Included in the purchase price will be a download containing class notes, SketchUp examples, and other supporting materials. Click here to view the tutorial for installing and setting up SketchUp.
Intermediate SketchUp builds on the Beginner’s SketchUp Webinar. This webinar will use the free version of Trimble SketchUp primarily, but the students will be exposed to the Pro version also. The focus of this intermediate level webinar is modeling non-linear components; components with circular and complex shapes.
Each part will deal with modeling a single component of a furniture piece, though the students will have access to the complete model. Part 1 will begin with an arched rail for a clock door, the arch being a simple circular curve. Part 5 will focus on modeling cabriole legs using Bezier Spline curves. Each part will include an introduction to new tools – including a few Ruby script extensions to SketchUp – that are necessary to create ever increasing complex shapes.
Some Parts of this webinar are broken into two videos called Part #A and Part #B to keep the video length reasonable. In addition, in Part 3 the student will be asked to view a video called Non-Circular Curve Tools prior to viewing Part 3. This is to demonstrate the use of the Bezier Spline Ruby script plugin that is used from Part 3 on. Each Part is also accompanied with one or more PDF files explaining the webinar in text form to aid those who may be less visual learners. Some Parts also include SketchUp model files for the students use in following along and practicing on his/her own.
Frank Pratt says:
A few months ago I went through the beginner’s tutorials & really enjoyed them. I got sidetracked by life for a while & now am reviewing them & then will move on the the others. Your manner & method of presenting the content is excellent (if only you had been a teacher at my high school) and I am enjoying every minute of the videos. Thank you very much for the efforts you have put into these tutorials.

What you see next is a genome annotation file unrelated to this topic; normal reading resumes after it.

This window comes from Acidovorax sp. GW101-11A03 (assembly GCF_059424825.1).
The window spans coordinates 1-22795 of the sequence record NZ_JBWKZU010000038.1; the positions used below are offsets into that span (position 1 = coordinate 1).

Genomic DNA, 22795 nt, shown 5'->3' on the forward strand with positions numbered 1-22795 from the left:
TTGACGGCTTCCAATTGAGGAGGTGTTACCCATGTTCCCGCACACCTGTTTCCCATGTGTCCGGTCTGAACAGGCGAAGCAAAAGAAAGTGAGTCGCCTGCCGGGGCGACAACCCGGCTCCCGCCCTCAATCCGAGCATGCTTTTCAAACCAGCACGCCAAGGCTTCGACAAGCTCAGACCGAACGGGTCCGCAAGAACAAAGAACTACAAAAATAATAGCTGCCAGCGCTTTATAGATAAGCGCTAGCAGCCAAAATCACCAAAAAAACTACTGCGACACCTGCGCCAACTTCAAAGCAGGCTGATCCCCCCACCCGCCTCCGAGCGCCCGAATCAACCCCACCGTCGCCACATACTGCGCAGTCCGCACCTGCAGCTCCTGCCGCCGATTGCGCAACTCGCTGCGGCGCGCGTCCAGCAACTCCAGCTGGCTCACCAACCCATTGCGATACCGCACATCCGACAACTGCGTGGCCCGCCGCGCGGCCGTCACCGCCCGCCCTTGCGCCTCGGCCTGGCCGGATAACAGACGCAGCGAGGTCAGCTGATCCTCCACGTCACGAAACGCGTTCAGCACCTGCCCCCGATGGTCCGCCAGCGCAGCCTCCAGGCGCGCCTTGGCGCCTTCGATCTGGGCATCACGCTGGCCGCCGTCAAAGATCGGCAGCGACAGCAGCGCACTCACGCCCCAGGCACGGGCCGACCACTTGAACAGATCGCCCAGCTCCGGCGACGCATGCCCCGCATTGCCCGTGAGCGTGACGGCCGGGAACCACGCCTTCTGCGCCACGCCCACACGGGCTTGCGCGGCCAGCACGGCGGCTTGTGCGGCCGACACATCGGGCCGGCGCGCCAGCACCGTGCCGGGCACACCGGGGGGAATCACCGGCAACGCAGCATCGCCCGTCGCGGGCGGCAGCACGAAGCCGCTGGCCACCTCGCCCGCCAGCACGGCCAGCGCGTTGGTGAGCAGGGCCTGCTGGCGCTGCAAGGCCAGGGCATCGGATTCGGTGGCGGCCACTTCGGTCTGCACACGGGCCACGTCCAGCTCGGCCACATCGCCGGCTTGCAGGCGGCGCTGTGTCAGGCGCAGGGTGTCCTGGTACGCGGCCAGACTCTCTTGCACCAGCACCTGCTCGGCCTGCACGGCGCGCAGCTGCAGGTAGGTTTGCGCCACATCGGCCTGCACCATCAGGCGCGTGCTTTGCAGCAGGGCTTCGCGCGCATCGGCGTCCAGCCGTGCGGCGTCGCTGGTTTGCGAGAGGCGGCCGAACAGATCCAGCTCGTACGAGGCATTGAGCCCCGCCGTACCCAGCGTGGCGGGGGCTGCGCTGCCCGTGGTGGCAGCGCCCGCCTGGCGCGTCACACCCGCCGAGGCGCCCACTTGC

Wally Luikey says:
I am starting your tutorial series over again. Too many interuptions in my life I guess.
Your details are excellent.
Building stuff in the White Mountains of New Hampshire.
Wonderful tutorial for us dummies.
I’ve been a draftsman [miscellaneous] since ’65 and can’t get enough of this stuff. Thanks for your dedication to the art.
Joe Lyddon says:
First of all, THESE are GREAT tutorials & Thank you very much!
From a design standpoint, I noticed that all of your tenons went Full Depth… technically, don’t you think they should be short by maybe 1/16″?
This is really GOOD!
I think more has ‘sunk-in’ than ever before… all I have to do now, is to REMEMBER it!
Thanks again and Happy New Year!
I can’t say enough good things about these videos. I thought that I was pretty handy with sketchup but I’ve already learned things and am looking forward to learning more.
Thanks a lot for clear and very comprehensive. I’ve done quite a few of them but yours are the best. Really appreciate your commitment to doing this and helping others
Kevin McCormick says:
Thank you, thank you! I have not been able to make sense of this tool in the past, you are providing me with the understanding to finally be able to use this software. Once again thank you.
Teresa Jones says:
Best SketchUp tutorials I’ve seen to date. Nice job, easy to follow, right length, just very well done.
Thank you for your generosity in sharing your knowledge.
Bernie Owen says:
I’ve tried a couple of times to get to grips with sketchup and given up. I found your videos by chance and decided to have one last attempt. What a revelation! I can’t thank you enough for the videos.I’m now a sketchup addict. Brilliant
this tutorial is one of the best I’ve ever used! Very thorough and productive.
This is my fourth or fifth attempt at trying to “get” sketchup. I have purchased paper books, online tutorials and everything else you can think of since, I think v2 for sketchup. I have also done the same with rhino – books and tutorials, also tried silo and several others. Two years ago I purchased v2 of moi3d. Of all of them I have got to the point of actually creating an abacus and a couple of pieces of fit together small stands for notebook computers and cookbooks. I just don’t and didn’t get any of them. Moi3d has a plethora of docs that will explain all kinds of stuff. It’s a way over my head. I am finding lately that it really isn’t useful for assembling real 3d components in 3d.